Let’s call this part of the journey “Looking for Foxgrove.”
Abbotshill had never been Frederick Babington’s home, but he was as fond of it as he was the environs of Marsh Hall. This tiny village ten miles from Ipswich had once been the site of a medieval abbey, now in ruins. In these modern times, a collection of quaint cottages, a post office, and a brown-timbered tavern sat at the convergence of five country lanes on one side of a mill pond. On the other side of the pond was the old mill with its enormous wheel, more cottages, and shops around a green. The Mill Wheel Inn sat adjacent to an on-request railway platform.
Abbotshill doesn’t really exist, nor is it based on any particular village between Ipswich and Colchester. I scouted the general vicinity via Googlemaps before I wrote The Abrupt Disappearance of Cousin Wilfrid, but this was a part of England I’d never actually visited–until a few weeks ago.
On May 25, I rented a car in Colchester and drove east on the A12 out into the Suffolk countryside. I knew I wouldn’t find any place that exactly corresponded to my idea of the village where Freddie visits his aunt, but I thought I’d see what was really there. Continue reading “In Search of Abbotshill”
The morning after my tour of Scotland and the border counties was over, I didn’t fly home directly. Instead, I took the short flight from Edinburgh to Heathrow. I wanted to spend an afternoon in London–in particular, I wanted to go to Kew and finally visit the palace there.
I’d been to Kew Gardens before, most recently with my mother when we went to the UK together about 7 years ago. That was on the day we arrived in London after the sleepless overnight flight and we never got as far as the palace; the hike to Queen Charlotte’s cottage completely did us in and I remember having to lie down for awhile in one of the vast Victorian greenhouses.
Whenever I’ve been back in London since then, it was always too early or too late in the year and Kew Palace was closed for the season. But on this day I was out of the airport early enough in the afternoon that I was determined to go while I had the chance. Continue reading “After the Scotland Tour”
When we left Abbotsford, we drove for about half an hour along the River Tweed to reach the final house on our tour of the border counties, Traquair House.
Ages ago, perhaps even as far back as high school, I heard a story about a Scottish lord who locked the gates to his home and vowed they would never be opened again until a Stuart returned to the throne of Great Britain. I didn’t realize until we were actually here that this is the place. The gates are still locked, but there is another entrance off to one side and a new drive that takes you to the house; people want to be able to get in and out, after all. Continue reading “Scotland Travel Journal, Part 8”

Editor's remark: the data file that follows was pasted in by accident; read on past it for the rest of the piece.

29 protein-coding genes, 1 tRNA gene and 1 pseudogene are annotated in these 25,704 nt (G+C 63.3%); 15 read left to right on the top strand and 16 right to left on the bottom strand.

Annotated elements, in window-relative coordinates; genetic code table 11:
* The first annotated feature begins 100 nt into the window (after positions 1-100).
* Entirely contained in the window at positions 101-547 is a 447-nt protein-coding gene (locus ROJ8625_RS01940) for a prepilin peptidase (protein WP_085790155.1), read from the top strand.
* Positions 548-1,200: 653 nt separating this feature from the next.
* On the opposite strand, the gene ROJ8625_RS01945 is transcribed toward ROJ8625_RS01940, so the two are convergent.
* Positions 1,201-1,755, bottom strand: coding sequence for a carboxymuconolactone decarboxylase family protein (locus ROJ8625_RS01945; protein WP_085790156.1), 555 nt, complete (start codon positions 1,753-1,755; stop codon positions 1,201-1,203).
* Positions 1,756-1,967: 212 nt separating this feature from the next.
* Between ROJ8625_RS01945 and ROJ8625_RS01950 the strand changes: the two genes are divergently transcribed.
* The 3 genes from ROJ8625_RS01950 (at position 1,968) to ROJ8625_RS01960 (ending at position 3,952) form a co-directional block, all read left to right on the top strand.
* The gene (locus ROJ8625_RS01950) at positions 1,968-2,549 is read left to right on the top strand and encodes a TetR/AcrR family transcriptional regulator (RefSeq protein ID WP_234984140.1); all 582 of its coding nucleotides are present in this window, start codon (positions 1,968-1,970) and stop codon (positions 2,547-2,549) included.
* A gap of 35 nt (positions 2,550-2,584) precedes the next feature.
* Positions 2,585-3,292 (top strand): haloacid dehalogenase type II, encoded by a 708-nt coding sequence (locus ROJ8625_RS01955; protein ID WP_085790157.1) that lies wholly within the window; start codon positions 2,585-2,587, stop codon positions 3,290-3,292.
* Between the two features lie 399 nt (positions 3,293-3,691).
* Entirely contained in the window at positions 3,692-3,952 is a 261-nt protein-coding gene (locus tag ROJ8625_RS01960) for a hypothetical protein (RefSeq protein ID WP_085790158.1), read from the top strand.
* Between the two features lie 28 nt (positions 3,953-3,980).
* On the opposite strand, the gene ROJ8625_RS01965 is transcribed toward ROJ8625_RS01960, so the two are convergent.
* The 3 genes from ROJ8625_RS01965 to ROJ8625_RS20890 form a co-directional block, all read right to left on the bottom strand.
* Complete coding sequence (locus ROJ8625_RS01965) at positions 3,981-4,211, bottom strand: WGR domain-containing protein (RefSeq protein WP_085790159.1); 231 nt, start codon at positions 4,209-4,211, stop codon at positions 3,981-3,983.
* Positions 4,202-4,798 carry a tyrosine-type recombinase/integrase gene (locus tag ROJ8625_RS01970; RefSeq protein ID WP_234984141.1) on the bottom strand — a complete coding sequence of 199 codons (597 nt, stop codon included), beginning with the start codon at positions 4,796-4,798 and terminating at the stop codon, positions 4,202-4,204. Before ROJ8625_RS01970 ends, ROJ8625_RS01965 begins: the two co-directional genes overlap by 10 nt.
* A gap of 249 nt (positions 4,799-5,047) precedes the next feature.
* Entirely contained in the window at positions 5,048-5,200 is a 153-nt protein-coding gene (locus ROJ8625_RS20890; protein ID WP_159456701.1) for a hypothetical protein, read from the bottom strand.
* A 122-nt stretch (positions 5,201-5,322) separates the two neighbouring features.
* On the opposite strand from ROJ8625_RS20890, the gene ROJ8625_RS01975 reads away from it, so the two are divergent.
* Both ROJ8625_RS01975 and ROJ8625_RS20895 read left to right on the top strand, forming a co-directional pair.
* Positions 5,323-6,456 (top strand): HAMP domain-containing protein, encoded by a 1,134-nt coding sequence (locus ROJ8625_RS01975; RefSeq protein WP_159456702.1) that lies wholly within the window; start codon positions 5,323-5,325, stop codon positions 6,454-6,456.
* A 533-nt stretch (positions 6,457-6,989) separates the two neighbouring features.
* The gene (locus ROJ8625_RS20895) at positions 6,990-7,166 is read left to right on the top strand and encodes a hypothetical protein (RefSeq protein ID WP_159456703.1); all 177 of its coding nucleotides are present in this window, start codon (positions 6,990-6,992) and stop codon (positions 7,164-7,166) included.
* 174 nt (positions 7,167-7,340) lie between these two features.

Abbotsford was the home of Sir Walter Scott, the famous early 19th-century author. He’s never been one of my favorite writers, but I gained a new appreciation for him as a person once I visited his house.
The house is less than 200 years old, but Scott had it built to look deliberately medieval and the place has something of fairy-tale air about it as you approach through the walled garden. This is entirely his own creation; there was nothing but a farm house on the site when he bought the land. The great views of the house from the garden as well as from the lawn below along the River Tweed are planned to be impressive. Continue reading “Scotland Travel Journal, Part 7”
After our foggy morning at Hadrian’s Wall and a brief stop for lunch, we spent the rest of that afternoon at Cragside.
Cragside was the home of Victorian inventor, Lord Armstrong. It was the first house in the UK to use hydroelectric power and also features other technologically advanced late 1800s equipment. For example, an hydraulic lift goes from the basement kitchen and storage rooms up four floors; I couldn’t help thinking of the poor servants back at Newhailes who had to carry everything up two flights just to serve dinner. In the basement are not only bathrooms with running water, but a small sauna. Continue reading “Scotland Travel Journal, Part 6”